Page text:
Dr Singh added that this issue needed to be tackled if India were to achieve Goal 8 of the SDGs for Agenda2030. Goal 8 aims to achieve full and productive employment and decent work for men and women and equal pay for work of equal value, including for people with disabilities. Preeti wants efforts to sensitize the workforce to go beyond a two-hour workshop. To tackle ableism effectively, changes would need to be made to the overall culture of the organisation, including amending the recruitment process to reduce discrimination.
What the government needs to do
On being asked about what the government should do, the activists generously added to the priority to-do checklist. The leading policy making approach, Nipun said, would have to be that of ‘nothing about us without us’ which means increased representation and deliberate inclusion of persons with disabilities while making policies. He expressed his shock at the fact that no political party has a disability cell like they have for other minorities. To prevent more public spaces from being inaccessible, he asked for “accessibility NOCs’ before organisations could be given completion certificates and mainstreaming of disability by including it in B.Ed training, sensitising doctors and mainstreaming accessibility in architecture colleges.”
Dr Singh laid out some specifics. He wants the government to ban the derogatory and patronising word ‘divyang’ to refer to persons with disabilities. He singled out 3.3 under Chapter II on Rights and Entitlements of the Rights of Persons with Disabilities Act, 2016, and thinks it needs to be removed as it is discriminatory. The law currently says persons of disabilities may not be discriminated against unless the reason to discriminate/discriminatory act achieves a legitimate aim. He also requested for the removal of ‘Limited Guardianship’ – wherein another person is allowed to make legal decisions on behalf of the concerned person with disability. The provision violates the Convention on the Rights of Persons with Disabilities – a United Nations human rights treaty of which India is a signatory, and is required to be in compliance.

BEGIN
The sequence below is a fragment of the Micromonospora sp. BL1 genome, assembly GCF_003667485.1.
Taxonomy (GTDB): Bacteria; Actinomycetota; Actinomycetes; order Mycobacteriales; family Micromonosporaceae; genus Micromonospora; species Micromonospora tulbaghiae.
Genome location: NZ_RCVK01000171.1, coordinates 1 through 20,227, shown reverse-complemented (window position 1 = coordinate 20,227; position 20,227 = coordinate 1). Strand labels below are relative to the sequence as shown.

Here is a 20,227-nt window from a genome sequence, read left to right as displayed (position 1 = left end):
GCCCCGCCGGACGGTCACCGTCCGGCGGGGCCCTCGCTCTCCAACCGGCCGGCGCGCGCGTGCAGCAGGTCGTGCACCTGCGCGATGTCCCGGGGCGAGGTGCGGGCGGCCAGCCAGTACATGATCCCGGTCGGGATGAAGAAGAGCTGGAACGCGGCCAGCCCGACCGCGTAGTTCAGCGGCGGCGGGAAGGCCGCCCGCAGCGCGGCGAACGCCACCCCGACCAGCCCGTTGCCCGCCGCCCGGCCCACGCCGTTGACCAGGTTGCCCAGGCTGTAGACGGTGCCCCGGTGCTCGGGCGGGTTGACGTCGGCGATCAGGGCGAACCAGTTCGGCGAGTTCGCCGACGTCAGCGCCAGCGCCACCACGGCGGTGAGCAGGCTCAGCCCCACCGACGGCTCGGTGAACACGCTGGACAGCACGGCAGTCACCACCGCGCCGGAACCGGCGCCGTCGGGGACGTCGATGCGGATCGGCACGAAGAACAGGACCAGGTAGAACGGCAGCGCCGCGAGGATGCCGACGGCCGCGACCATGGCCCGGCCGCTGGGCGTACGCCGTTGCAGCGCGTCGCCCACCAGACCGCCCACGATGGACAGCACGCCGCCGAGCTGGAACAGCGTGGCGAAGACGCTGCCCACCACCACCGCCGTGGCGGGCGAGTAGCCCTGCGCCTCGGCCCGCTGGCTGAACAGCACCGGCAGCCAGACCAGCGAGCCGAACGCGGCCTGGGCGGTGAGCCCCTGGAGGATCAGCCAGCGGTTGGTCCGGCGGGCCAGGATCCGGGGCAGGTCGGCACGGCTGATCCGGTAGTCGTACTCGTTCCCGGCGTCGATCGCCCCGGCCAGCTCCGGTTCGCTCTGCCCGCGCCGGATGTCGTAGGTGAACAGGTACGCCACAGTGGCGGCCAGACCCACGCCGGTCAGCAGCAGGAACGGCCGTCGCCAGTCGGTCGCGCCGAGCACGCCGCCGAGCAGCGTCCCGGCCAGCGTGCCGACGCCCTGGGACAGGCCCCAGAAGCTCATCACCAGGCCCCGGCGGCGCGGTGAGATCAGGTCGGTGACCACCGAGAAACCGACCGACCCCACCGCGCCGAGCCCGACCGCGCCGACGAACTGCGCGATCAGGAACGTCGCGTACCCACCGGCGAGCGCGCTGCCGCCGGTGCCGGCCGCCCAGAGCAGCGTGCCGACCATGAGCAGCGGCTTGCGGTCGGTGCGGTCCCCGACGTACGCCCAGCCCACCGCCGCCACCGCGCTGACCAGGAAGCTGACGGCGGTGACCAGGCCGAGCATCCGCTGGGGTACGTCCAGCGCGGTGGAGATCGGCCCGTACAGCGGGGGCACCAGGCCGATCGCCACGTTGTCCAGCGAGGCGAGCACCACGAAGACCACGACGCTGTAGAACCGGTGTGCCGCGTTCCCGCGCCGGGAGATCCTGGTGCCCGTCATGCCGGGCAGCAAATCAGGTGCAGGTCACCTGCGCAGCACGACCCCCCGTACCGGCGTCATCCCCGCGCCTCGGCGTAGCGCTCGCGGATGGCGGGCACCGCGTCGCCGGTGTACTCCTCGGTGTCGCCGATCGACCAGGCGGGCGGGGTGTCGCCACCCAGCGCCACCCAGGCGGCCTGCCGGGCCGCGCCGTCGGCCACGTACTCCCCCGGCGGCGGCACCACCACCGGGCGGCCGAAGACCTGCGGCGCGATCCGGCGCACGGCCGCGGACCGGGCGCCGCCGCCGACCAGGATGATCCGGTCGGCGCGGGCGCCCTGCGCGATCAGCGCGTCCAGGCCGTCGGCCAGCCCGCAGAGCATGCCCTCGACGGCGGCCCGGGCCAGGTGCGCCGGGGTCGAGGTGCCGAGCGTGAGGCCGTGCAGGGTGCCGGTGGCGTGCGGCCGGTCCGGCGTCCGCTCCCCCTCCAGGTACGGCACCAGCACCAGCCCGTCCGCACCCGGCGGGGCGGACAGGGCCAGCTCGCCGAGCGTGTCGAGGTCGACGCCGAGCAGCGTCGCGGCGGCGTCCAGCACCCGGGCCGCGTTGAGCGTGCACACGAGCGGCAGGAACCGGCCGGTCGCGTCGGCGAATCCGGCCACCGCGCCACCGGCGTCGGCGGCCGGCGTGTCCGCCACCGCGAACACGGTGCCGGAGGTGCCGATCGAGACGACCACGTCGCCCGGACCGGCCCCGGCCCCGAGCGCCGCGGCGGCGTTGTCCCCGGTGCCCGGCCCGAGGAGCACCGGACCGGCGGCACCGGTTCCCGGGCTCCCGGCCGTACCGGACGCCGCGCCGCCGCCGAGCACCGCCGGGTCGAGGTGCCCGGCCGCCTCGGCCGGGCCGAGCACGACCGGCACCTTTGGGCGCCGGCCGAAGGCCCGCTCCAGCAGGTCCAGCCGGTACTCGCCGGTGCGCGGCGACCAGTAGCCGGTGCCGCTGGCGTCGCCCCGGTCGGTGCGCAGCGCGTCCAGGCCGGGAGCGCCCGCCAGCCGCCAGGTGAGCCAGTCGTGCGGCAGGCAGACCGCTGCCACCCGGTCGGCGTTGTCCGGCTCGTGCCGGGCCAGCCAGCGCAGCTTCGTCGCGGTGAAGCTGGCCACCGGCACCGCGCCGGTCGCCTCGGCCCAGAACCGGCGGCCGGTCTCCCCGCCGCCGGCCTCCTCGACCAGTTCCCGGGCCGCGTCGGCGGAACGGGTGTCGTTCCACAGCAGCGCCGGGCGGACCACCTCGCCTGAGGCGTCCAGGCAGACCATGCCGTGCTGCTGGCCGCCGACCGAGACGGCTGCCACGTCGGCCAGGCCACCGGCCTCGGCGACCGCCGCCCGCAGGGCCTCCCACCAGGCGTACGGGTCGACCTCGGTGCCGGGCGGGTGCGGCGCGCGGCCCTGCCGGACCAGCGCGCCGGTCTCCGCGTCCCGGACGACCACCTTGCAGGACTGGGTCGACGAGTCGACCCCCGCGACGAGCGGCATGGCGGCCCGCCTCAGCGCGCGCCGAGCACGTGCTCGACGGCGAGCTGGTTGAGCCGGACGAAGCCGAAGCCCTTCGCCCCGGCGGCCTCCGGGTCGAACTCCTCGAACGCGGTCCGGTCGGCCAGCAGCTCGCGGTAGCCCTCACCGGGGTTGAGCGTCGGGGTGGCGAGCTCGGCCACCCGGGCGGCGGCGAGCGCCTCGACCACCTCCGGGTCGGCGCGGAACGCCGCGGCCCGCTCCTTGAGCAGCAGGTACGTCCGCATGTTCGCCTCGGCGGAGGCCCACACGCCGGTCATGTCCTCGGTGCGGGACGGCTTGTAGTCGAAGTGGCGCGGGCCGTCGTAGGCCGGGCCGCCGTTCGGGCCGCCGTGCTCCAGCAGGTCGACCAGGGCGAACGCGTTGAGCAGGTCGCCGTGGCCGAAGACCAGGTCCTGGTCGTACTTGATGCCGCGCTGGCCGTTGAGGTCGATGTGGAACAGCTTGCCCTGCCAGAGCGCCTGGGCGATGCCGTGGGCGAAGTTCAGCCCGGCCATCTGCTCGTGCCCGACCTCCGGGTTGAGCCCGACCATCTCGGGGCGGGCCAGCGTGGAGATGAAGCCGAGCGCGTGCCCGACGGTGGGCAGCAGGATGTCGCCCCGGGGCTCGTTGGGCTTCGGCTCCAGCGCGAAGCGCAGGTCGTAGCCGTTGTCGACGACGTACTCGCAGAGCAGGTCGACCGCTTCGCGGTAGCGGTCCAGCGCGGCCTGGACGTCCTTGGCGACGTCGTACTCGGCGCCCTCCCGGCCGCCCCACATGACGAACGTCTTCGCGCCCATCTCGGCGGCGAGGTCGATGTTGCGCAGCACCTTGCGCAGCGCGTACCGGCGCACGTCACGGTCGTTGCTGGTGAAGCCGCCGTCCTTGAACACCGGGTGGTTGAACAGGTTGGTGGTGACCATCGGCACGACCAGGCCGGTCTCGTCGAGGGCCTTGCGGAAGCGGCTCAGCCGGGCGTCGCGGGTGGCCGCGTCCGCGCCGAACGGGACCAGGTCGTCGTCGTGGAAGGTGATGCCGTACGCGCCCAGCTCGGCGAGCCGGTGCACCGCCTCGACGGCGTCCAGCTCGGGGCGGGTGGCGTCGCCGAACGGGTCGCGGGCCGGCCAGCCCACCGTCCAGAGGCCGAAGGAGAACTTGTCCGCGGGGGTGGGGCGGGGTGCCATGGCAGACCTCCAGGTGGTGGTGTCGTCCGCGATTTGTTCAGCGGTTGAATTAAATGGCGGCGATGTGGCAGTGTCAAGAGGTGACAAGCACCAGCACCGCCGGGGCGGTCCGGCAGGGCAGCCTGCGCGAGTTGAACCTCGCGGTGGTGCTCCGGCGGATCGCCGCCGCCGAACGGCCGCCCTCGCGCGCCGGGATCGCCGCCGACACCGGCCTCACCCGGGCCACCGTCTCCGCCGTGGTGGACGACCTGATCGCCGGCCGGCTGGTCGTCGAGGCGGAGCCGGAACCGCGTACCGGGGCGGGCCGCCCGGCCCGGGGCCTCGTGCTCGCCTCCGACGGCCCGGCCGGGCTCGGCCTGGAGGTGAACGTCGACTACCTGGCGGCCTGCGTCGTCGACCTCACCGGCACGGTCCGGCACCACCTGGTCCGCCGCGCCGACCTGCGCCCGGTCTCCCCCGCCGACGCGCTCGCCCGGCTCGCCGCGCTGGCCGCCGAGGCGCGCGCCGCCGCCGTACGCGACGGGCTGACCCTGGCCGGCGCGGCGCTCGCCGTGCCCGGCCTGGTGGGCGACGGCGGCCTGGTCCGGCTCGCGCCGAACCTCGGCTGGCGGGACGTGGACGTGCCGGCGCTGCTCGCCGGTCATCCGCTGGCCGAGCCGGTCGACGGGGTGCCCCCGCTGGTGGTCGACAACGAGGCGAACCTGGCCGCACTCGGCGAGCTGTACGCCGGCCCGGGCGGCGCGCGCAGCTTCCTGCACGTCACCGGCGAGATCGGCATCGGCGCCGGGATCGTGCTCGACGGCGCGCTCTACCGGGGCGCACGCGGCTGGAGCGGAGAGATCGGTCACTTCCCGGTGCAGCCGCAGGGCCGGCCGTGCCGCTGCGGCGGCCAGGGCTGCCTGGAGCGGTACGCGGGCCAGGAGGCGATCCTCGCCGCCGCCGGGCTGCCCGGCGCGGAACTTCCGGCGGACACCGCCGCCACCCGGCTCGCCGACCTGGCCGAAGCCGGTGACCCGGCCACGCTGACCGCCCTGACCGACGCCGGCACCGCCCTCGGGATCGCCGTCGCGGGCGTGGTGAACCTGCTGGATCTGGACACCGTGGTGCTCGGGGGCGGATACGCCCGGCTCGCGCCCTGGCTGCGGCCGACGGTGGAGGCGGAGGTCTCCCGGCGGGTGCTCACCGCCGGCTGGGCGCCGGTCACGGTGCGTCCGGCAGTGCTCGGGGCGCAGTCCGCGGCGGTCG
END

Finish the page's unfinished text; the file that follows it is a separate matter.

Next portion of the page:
Popular culture shapes our understanding of places and people through powerful stories. Bollywood movies influence popular imaginations a great deal and it has done an abysmal job so far when it comes to representing persons with disabilities. On watching the big budget, multi-starrer dud Zero, Preeti shared her reflections. She said, “We’re shown in extremes, either as an inspiration or in light of pity or sympathy. I remember watching Zero and feeling, do I have to be a scientist to be celebrated as an individual?” Nidhi illustrated Bollywood’s many errors and inadequacies through examples. She accused Bollywood of perpetuating charity, heroism and asexuality and the thought that disability is a burden. “Through Mann, it gives the message that you’re not equally worthy in a relationship. Through Khamoshi, it says, that disabled couples exploit their children to work. Zero shows that you could be a wheelchair using scientist but to prove your worth you need to pick a pen.”
While an exhaustive assessment of the Accessible India Campaign is pending, we as a society and as our extension, the government, continues to ignore the memo on how to be better to our fellow citizens with disabilities. It’s time we take conscious efforts to ensure we’re more aware and vigilant and know how to better support disability rights activists in amplifying their voices and holding the government accountable for its actions.
Picture Credit: azdisabilitylaw
This piece has been written by Rajkanya Mahapatra from Ungender.